To determine the information needs for the working group or organisation, four primary questions should be addressed:

  1. What building elements or other information (e.g. rooms and zones) are tracked and what additional formation would be beneficial to track?
  2. What information is beneficial to be displayed graphically, in addition to the facility data?
  3. What is the level of development necessary for each element of the model to receive the benefit?
  4. What are the properties or facility data regarding the building elements that need to be documented, including those that are currently tracked and those that would be beneficial to be tracked?

To transfer information seamlessly from one application to another, information must be categorised according to a model element standard. To answer the four questions above for each operating unit, the BIM planning team should use an element breakdown structure. There are several different model element breakdown structures that can be used depending upon the granularity the organisation wishes to document.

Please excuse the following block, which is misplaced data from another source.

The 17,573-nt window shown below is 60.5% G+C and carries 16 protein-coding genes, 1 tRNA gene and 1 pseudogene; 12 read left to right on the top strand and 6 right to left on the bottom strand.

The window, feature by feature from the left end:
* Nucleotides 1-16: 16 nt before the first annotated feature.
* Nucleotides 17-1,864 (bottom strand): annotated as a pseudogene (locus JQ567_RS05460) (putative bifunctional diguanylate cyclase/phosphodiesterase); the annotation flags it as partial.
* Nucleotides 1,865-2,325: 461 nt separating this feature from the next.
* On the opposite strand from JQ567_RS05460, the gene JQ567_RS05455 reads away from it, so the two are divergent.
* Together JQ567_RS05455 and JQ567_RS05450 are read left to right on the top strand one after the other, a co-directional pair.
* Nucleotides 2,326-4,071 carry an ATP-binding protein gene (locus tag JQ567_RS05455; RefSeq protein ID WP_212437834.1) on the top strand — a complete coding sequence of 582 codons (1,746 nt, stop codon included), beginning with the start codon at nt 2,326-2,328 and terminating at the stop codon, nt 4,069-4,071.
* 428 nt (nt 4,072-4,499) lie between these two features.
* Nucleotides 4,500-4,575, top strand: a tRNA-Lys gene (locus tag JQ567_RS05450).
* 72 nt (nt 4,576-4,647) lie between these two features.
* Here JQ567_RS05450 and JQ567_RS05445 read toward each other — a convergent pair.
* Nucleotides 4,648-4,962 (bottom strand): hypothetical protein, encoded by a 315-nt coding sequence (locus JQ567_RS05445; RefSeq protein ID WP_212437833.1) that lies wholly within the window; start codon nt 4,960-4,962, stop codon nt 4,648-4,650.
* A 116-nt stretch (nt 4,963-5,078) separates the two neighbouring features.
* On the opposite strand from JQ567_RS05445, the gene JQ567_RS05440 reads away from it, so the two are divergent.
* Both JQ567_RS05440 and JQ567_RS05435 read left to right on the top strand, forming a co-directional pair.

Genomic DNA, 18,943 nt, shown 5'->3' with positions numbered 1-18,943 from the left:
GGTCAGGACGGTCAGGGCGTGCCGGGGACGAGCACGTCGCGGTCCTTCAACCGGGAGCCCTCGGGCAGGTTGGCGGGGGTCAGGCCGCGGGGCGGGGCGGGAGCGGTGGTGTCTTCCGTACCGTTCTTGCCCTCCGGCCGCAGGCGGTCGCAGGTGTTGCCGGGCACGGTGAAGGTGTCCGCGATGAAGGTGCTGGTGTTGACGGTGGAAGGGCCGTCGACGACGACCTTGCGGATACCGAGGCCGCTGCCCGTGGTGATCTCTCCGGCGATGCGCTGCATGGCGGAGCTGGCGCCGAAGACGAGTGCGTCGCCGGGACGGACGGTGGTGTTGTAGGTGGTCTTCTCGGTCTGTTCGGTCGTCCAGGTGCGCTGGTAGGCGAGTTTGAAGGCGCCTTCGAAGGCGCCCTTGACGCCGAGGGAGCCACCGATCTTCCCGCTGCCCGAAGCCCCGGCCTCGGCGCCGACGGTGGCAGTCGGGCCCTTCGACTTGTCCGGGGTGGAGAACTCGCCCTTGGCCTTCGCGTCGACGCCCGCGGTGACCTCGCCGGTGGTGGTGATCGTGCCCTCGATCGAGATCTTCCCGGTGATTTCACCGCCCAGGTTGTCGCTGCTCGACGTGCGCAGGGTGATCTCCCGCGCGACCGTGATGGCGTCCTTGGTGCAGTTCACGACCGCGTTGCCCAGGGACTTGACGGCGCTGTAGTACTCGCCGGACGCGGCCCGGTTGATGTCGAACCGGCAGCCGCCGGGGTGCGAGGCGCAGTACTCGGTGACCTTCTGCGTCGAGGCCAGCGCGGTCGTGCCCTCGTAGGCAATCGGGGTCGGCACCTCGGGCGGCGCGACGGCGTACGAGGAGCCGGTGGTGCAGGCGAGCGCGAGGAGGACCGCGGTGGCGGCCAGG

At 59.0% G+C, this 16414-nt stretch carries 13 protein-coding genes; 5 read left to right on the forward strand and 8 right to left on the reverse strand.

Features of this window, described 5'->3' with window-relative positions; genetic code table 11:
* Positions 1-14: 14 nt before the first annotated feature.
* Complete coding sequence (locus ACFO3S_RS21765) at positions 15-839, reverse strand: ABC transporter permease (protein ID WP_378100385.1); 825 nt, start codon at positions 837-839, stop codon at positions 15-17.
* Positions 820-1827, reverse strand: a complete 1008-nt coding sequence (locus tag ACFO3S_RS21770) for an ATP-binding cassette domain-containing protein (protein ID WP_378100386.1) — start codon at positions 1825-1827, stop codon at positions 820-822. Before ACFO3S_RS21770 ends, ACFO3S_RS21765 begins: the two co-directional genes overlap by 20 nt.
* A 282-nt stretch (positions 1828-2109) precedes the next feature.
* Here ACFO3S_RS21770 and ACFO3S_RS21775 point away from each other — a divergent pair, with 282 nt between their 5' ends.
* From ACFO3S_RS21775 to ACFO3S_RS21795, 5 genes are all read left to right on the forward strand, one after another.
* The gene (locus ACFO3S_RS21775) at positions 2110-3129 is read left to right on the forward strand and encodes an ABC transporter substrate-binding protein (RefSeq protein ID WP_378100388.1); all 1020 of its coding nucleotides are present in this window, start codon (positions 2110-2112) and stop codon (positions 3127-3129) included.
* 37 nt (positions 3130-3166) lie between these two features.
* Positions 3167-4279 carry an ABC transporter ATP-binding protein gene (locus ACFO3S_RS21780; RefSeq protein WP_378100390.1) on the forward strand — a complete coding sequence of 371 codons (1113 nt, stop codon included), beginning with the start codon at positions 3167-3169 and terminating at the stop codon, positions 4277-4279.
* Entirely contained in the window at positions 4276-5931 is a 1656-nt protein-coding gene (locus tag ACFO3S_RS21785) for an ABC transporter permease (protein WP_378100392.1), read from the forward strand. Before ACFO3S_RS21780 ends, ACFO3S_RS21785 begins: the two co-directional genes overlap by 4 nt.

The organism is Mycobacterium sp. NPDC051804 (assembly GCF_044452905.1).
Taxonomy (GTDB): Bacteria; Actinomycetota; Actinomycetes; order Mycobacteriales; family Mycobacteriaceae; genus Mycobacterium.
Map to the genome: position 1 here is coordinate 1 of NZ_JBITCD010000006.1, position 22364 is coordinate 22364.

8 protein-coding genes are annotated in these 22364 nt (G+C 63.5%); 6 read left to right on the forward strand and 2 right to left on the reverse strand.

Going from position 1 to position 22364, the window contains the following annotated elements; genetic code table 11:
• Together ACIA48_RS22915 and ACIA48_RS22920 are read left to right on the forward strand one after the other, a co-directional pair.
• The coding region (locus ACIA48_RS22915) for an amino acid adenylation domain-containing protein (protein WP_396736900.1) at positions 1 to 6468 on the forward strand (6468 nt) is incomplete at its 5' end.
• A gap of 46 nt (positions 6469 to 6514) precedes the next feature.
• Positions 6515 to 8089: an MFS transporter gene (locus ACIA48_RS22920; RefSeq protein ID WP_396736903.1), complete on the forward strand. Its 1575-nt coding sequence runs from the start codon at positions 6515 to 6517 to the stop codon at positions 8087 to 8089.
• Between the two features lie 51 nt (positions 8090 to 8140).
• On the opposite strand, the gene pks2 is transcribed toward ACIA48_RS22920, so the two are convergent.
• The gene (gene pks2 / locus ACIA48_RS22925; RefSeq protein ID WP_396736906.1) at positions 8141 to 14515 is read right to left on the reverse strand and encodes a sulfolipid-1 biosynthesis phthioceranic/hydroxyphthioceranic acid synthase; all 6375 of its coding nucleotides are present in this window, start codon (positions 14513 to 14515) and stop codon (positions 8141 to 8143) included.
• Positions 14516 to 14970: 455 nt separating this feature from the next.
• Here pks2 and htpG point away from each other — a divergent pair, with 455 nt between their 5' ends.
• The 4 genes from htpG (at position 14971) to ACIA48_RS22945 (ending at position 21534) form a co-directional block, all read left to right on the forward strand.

Once a model element breakdown structure has been selected for the organisation, the model needs of each facility element for each working group should be determined. This can be accomplished by stepping through each element of the facility data and determining if a visualisation of that element would be beneficial to the working group.

If a model element has been determined to be valuable then the project manager needs to determine what level of development (LOD) is necessary to achieve the benefit for that specific model element. The level of development describes the level of completeness to which a model element is developed. There are several ways that level of development can be documented.